Cayman in reflective mood

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Cayman NetNews is by far the best newspaper in the tax haven world. Nowhere else will you find opinion so worth reading. The editorial from which this comes is a good example:

If the US Government Accountability Office can come here to look at the same Ugland House that was frequently pointed to by Mr Obama himself while on the campaign trail, and found nothing especially devious or offensive going on, then why shouldn't Mr Obama do the same thing and reach the same conclusion?

The trouble is that's not quite true. As I have explained in my paper 'Finding the Secrecy World' there is every reason to believe that what happens in Cayman is well regulated. That is largely because very little happens in Cayman. Cayman provides structures for use in other jurisdictions where these structures are used to undermine regulation. As Maples and Calder, owners of the notorious Ugland House in Cayman were reported to have said to the US Senate investigators who visited them:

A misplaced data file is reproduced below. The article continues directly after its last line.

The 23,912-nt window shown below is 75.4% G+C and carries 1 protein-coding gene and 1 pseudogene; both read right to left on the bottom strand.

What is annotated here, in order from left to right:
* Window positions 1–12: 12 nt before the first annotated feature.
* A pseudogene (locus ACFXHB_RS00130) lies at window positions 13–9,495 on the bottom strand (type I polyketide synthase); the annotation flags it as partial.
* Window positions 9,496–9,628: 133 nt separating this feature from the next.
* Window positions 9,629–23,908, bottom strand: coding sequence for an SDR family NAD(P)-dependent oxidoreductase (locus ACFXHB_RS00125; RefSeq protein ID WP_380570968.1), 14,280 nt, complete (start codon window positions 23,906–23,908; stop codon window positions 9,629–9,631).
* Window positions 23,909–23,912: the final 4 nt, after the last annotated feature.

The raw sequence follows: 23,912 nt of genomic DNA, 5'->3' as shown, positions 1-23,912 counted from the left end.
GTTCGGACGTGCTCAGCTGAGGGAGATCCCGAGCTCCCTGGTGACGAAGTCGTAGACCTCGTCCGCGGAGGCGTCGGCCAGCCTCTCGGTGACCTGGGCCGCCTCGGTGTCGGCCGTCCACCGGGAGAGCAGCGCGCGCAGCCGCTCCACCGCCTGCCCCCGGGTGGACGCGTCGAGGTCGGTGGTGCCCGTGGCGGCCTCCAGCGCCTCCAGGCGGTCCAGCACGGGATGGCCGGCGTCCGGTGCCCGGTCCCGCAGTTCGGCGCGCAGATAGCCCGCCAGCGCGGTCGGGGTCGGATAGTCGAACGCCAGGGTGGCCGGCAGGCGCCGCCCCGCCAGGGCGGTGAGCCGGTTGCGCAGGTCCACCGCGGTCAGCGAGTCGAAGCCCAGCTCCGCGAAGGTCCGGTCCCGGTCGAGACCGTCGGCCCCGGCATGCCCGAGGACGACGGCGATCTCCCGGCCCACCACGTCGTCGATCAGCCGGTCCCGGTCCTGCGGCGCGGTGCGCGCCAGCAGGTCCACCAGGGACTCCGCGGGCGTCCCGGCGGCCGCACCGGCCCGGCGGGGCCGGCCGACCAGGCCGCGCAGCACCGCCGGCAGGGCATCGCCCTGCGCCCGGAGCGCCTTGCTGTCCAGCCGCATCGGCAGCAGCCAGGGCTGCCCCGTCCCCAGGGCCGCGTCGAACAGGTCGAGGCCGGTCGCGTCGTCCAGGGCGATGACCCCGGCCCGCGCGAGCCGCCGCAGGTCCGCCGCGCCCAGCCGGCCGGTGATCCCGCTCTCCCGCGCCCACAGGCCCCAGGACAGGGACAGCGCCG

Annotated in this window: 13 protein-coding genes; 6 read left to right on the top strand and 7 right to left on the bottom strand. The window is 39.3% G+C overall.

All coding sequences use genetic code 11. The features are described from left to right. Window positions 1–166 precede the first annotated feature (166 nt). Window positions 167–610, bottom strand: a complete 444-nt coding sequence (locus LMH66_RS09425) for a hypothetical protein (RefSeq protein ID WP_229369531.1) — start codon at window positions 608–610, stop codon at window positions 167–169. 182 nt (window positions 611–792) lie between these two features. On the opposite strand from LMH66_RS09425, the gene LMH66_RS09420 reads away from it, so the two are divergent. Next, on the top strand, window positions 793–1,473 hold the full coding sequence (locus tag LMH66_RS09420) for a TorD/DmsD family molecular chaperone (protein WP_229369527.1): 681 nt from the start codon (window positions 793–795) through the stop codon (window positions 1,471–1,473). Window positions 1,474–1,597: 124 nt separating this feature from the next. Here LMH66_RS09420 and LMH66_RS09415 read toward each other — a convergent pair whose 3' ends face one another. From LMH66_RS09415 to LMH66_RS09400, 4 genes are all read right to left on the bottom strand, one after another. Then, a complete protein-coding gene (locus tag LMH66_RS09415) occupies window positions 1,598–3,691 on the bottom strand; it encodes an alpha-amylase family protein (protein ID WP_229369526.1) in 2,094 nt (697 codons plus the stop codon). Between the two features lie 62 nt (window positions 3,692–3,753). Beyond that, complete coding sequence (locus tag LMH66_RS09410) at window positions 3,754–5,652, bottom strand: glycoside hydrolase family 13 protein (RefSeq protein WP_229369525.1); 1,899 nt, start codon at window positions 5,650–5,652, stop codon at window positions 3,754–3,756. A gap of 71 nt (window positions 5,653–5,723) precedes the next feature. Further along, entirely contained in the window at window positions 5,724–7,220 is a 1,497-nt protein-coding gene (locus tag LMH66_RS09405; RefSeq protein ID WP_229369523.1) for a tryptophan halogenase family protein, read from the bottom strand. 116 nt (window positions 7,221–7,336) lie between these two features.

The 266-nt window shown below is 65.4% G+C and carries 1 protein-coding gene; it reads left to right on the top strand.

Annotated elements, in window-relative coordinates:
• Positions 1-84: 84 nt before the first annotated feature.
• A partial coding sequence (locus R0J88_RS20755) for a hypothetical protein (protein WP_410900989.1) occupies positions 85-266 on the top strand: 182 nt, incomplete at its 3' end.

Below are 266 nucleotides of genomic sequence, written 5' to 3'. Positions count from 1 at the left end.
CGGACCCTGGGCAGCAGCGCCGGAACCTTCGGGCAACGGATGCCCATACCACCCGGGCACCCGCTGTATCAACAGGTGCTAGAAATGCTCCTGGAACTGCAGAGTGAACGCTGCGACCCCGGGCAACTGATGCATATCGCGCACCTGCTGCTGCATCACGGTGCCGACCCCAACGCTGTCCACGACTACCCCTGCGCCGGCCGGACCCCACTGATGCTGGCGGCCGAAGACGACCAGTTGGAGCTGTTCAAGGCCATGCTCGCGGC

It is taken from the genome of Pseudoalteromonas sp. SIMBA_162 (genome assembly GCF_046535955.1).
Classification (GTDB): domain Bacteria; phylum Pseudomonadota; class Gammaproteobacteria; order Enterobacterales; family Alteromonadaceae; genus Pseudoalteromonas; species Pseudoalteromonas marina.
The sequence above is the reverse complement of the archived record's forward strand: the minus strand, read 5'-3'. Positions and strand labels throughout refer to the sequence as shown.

Cayman officials said they fully cooperate with the United States. Maples [and Calder] partners said that ultimate responsibility for compliance with U.S. tax laws lies with U.S. taxpayers.

And that is the key to this. Whilst Cayman is well regulated the structures that are created in the islands are intended for use elsewhere. Half of the companies located in Ugland House are, for example, linked to the USA. That those with responsibility for regulation in Cayman turned a blind eye to the regulation of these entities in the USA, to which they are indifferent.

It Cayman wants to be acceptable it has to do two things. First it has to make clear who owns the structures and where they operate and second it has to ensure that its regulation requires that either local officials ensure the compliance of the structures it creates within the countries in which they actually operate, or it actively transfers information about these structures to the countries in which they operate. If that were done we could not object to the use of these structures. Of course, their attraction would be diminished enormously, but that is because secrecy is a fundamental part of their appeal. But surely any law-abiding authority would ignore this fact and would wish to exchange information with other authorities to ensure that the rule of law was maintained? I don't think that is much to ask.